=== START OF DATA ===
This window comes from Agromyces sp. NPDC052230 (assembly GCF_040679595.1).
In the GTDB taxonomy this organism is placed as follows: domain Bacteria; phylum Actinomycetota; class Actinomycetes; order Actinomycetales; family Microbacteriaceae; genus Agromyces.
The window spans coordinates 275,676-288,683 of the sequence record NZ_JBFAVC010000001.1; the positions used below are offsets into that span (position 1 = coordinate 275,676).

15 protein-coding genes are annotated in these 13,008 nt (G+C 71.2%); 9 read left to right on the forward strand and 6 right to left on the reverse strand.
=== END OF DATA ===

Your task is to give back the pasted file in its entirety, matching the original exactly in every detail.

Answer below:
This window comes from Agromyces sp. NPDC052230 (assembly GCF_040679595.1).
In the GTDB taxonomy this organism is placed as follows: domain Bacteria; phylum Actinomycetota; class Actinomycetes; order Actinomycetales; family Microbacteriaceae; genus Agromyces.
The window spans coordinates 275,676-288,683 of the sequence record NZ_JBFAVC010000001.1; the positions used below are offsets into that span (position 1 = coordinate 275,676).

15 protein-coding genes are annotated in these 13,008 nt (G+C 71.2%); 9 read left to right on the forward strand and 6 right to left on the reverse strand.